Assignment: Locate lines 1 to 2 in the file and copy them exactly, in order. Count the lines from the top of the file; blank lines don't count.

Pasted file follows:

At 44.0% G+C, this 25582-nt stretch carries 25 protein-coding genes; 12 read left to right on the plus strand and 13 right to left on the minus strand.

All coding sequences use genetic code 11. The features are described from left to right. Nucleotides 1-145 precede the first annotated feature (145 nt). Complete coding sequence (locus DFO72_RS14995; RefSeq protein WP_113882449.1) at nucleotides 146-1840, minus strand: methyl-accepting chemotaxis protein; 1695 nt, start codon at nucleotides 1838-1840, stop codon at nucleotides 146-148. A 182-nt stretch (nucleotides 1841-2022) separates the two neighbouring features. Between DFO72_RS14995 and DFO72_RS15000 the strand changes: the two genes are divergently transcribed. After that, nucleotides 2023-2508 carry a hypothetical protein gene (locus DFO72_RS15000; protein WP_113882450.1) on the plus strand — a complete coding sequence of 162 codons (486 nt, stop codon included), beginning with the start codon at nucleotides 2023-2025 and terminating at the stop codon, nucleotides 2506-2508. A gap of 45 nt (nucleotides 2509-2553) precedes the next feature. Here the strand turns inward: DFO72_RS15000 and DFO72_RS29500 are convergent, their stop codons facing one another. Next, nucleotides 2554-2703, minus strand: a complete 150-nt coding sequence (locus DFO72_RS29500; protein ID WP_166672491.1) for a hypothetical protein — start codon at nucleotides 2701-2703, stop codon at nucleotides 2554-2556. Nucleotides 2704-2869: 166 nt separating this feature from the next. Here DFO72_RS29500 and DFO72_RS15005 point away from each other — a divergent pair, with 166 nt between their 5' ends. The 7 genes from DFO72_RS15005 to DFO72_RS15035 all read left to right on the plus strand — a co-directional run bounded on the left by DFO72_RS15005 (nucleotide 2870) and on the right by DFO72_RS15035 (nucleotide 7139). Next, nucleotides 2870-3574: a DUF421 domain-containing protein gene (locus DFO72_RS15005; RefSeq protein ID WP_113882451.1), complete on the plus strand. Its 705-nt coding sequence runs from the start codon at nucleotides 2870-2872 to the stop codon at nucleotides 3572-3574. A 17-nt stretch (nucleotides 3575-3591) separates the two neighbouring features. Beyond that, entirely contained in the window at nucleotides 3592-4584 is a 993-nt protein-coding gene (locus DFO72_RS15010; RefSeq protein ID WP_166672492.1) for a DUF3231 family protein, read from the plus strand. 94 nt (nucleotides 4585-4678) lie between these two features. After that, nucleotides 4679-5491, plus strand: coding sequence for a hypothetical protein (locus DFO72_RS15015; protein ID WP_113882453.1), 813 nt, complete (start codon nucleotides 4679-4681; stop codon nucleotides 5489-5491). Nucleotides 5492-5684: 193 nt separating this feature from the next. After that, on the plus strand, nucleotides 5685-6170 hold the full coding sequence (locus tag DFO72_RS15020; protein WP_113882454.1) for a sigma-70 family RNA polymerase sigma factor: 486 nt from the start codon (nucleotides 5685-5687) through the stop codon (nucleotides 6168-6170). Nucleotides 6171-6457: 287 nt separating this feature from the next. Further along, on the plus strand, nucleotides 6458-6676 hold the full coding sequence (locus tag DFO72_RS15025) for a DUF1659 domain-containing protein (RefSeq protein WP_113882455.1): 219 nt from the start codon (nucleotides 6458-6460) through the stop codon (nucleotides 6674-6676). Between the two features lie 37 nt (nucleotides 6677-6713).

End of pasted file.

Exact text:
At 44.0% G+C, this 25582-nt stretch carries 25 protein-coding genes; 12 read left to right on the plus strand and 13 right to left on the minus strand.

All coding sequences use genetic code 11. The features are described from left to right. Nucleotides 1-145 precede the first annotated feature (145 nt). Complete coding sequence (locus DFO72_RS14995; RefSeq protein WP_113882449.1) at nucleotides 146-1840, minus strand: methyl-accepting chemotaxis protein; 1695 nt, start codon at nucleotides 1838-1840, stop codon at nucleotides 146-148. A 182-nt stretch (nucleotides 1841-2022) separates the two neighbouring features. Between DFO72_RS14995 and DFO72_RS15000 the strand changes: the two genes are divergently transcribed. After that, nucleotides 2023-2508 carry a hypothetical protein gene (locus DFO72_RS15000; protein WP_113882450.1) on the plus strand — a complete coding sequence of 162 codons (486 nt, stop codon included), beginning with the start codon at nucleotides 2023-2025 and terminating at the stop codon, nucleotides 2506-2508. A gap of 45 nt (nucleotides 2509-2553) precedes the next feature. Here the strand turns inward: DFO72_RS15000 and DFO72_RS29500 are convergent, their stop codons facing one another. Next, nucleotides 2554-2703, minus strand: a complete 150-nt coding sequence (locus DFO72_RS29500; protein ID WP_166672491.1) for a hypothetical protein — start codon at nucleotides 2701-2703, stop codon at nucleotides 2554-2556. Nucleotides 2704-2869: 166 nt separating this feature from the next. Here DFO72_RS29500 and DFO72_RS15005 point away from each other — a divergent pair, with 166 nt between their 5' ends. The 7 genes from DFO72_RS15005 to DFO72_RS15035 all read left to right on the plus strand — a co-directional run bounded on the left by DFO72_RS15005 (nucleotide 2870) and on the right by DFO72_RS15035 (nucleotide 7139). Next, nucleotides 2870-3574: a DUF421 domain-containing protein gene (locus DFO72_RS15005; RefSeq protein ID WP_113882451.1), complete on the plus strand. Its 705-nt coding sequence runs from the start codon at nucleotides 2870-2872 to the stop codon at nucleotides 3572-3574. A 17-nt stretch (nucleotides 3575-3591) separates the two neighbouring features. Beyond that, entirely contained in the window at nucleotides 3592-4584 is a 993-nt protein-coding gene (locus DFO72_RS15010; RefSeq protein ID WP_166672492.1) for a DUF3231 family protein, read from the plus strand. 94 nt (nucleotides 4585-4678) lie between these two features. After that, nucleotides 4679-5491, plus strand: coding sequence for a hypothetical protein (locus DFO72_RS15015; protein ID WP_113882453.1), 813 nt, complete (start codon nucleotides 4679-4681; stop codon nucleotides 5489-5491). Nucleotides 5492-5684: 193 nt separating this feature from the next. After that, on the plus strand, nucleotides 5685-6170 hold the full coding sequence (locus tag DFO72_RS15020; protein WP_113882454.1) for a sigma-70 family RNA polymerase sigma factor: 486 nt from the start codon (nucleotides 5685-5687) through the stop codon (nucleotides 6168-6170). Nucleotides 6171-6457: 287 nt separating this feature from the next. Further along, on the plus strand, nucleotides 6458-6676 hold the full coding sequence (locus tag DFO72_RS15025) for a DUF1659 domain-containing protein (RefSeq protein WP_113882455.1): 219 nt from the start codon (nucleotides 6458-6460) through the stop codon (nucleotides 6674-6676). Between the two features lie 37 nt (nucleotides 6677-6713).